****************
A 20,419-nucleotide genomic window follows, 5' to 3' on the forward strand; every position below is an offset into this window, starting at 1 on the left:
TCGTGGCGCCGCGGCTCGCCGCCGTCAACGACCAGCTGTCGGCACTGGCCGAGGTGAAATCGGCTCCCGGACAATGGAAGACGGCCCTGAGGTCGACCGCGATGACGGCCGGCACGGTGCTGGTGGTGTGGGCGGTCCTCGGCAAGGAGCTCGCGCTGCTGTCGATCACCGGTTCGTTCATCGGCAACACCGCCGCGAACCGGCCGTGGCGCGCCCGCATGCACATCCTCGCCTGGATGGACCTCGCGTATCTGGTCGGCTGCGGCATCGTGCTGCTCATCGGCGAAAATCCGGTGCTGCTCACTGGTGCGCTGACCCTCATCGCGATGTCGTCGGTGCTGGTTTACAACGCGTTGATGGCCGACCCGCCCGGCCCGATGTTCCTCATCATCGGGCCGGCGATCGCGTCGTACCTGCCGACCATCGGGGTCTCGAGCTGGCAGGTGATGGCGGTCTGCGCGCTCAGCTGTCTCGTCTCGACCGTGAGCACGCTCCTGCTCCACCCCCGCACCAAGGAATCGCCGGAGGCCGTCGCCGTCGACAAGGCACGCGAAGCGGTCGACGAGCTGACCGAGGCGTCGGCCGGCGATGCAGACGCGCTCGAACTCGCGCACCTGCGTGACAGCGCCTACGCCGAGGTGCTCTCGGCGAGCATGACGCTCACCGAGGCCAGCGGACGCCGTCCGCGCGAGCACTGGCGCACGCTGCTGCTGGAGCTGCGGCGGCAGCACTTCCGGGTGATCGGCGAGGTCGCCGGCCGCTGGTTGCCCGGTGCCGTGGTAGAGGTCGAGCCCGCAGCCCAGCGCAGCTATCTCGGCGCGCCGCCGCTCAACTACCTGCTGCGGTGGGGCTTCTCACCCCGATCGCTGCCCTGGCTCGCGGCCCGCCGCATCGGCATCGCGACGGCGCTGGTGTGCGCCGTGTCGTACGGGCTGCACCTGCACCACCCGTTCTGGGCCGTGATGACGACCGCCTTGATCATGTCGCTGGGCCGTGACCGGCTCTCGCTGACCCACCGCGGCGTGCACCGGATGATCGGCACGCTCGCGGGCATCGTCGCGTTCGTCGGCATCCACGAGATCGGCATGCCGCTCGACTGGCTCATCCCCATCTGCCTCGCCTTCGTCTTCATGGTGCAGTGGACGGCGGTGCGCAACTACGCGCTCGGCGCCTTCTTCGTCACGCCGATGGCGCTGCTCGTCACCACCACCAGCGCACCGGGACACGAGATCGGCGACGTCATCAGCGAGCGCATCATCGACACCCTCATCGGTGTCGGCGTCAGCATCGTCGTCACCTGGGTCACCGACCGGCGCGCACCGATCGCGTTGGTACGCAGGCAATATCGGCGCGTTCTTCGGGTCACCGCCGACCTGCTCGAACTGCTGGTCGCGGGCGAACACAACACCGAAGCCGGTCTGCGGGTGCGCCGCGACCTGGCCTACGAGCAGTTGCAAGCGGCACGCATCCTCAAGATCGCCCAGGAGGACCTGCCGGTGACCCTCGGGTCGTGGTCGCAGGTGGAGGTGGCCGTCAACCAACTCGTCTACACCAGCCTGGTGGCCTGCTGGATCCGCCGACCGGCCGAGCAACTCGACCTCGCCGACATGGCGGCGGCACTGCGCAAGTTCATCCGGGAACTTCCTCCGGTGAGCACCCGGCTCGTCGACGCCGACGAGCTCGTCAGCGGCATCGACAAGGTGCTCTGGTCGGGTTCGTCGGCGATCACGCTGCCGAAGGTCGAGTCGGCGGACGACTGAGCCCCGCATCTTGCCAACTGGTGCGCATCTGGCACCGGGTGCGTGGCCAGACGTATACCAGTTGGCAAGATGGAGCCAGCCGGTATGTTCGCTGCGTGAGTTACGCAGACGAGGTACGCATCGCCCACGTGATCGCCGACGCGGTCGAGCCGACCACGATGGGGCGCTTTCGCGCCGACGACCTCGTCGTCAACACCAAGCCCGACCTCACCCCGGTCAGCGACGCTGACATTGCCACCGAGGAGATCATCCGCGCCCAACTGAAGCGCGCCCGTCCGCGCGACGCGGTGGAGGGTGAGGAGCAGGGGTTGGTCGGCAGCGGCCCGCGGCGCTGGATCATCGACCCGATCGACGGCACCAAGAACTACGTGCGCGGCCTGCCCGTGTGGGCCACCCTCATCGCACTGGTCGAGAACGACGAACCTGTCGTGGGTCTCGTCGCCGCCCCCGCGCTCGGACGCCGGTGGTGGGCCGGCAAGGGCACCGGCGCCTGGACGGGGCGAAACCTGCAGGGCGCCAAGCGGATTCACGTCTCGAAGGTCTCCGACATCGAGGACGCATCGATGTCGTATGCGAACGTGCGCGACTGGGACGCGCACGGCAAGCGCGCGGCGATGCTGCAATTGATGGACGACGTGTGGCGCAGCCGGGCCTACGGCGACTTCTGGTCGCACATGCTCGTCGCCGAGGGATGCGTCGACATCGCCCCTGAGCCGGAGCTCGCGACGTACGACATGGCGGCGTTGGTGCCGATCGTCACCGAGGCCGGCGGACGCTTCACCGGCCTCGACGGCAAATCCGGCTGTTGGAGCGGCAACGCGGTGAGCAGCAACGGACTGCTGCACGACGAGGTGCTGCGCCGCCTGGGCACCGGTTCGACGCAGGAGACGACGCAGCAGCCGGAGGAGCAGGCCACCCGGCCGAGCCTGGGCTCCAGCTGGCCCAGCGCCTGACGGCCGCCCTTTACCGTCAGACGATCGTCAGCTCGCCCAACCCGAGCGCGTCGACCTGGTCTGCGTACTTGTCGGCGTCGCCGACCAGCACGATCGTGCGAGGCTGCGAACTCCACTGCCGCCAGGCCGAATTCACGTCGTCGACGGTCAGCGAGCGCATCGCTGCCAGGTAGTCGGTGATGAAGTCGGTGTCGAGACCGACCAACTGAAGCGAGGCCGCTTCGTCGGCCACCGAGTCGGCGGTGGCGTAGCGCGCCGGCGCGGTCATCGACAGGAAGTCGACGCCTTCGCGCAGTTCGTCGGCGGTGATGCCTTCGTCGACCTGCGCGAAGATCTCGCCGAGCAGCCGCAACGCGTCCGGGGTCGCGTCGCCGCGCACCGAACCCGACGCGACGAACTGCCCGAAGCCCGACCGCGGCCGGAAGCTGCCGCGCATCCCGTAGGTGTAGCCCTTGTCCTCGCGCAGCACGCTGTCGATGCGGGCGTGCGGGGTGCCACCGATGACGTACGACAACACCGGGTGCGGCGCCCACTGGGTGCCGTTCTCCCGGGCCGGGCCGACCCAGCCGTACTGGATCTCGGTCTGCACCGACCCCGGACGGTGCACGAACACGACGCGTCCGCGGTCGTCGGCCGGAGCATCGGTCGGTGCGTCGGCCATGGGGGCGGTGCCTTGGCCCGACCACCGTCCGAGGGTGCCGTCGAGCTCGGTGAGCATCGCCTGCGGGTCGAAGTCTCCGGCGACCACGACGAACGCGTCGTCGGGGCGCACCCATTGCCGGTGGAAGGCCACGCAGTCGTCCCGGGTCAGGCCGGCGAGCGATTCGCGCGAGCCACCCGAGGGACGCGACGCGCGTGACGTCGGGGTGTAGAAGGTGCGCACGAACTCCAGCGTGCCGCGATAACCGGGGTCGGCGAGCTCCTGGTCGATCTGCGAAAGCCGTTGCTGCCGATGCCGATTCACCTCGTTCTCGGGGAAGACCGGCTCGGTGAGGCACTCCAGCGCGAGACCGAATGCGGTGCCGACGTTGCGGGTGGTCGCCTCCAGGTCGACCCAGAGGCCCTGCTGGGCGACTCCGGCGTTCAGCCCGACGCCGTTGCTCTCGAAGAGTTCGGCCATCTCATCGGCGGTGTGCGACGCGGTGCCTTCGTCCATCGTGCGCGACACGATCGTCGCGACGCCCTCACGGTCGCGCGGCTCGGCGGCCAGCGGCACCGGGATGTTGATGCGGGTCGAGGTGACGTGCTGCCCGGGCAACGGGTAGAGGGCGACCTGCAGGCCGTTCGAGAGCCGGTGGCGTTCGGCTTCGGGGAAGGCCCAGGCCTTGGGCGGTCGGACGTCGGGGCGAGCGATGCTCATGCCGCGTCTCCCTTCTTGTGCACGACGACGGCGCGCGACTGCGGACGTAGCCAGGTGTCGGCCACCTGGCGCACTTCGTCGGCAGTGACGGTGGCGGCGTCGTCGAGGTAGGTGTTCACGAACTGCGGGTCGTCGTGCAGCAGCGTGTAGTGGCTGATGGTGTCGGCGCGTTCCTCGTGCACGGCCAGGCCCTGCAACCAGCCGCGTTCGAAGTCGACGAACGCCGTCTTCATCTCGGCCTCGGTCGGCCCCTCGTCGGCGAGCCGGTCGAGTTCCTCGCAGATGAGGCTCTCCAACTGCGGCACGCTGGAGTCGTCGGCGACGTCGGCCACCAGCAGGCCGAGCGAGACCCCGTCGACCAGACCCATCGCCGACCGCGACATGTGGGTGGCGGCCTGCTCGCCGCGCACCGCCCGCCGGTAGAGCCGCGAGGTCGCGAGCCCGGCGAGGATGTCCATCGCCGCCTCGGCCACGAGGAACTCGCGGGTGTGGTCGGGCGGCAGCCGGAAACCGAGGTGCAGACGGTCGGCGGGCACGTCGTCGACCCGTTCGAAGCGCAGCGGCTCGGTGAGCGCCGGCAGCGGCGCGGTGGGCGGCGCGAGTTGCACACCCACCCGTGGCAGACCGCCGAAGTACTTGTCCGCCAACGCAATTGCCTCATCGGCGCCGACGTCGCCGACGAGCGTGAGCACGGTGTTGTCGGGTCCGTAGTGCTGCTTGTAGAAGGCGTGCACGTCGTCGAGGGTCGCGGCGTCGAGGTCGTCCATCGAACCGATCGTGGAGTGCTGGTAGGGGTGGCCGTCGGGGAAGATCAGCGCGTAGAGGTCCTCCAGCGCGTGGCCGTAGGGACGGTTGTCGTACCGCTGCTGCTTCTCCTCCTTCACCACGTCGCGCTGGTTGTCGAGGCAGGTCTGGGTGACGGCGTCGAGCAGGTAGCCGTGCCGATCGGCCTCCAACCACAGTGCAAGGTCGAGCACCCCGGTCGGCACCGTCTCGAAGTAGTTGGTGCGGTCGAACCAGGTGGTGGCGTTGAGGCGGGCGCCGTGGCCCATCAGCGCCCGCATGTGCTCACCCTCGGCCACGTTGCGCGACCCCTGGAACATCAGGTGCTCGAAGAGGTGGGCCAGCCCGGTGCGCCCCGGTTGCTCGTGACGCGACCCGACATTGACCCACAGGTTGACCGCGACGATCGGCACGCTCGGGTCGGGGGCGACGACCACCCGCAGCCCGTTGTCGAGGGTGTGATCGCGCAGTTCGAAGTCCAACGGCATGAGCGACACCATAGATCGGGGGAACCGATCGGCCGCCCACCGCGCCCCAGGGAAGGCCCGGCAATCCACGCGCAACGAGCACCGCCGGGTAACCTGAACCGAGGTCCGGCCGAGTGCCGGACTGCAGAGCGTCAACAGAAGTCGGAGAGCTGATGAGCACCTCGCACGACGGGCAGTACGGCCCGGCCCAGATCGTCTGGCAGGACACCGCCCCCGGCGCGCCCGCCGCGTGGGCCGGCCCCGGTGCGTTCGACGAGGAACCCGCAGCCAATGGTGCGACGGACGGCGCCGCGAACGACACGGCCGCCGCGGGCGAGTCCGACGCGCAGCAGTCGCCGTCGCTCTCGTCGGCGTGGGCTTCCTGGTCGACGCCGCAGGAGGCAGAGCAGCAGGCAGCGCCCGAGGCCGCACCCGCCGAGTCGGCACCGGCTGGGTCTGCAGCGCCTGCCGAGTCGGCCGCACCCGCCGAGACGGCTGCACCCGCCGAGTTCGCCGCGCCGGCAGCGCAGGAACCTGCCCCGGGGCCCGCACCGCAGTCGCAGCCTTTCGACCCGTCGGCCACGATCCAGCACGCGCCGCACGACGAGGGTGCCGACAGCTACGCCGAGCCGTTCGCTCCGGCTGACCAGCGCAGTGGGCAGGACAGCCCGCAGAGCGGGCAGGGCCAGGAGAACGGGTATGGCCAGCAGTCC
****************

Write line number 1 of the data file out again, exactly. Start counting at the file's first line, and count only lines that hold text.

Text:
A 20,419-nucleotide genomic window follows, 5' to 3' on the forward strand; every position below is an offset into this window, starting at 1 on the left: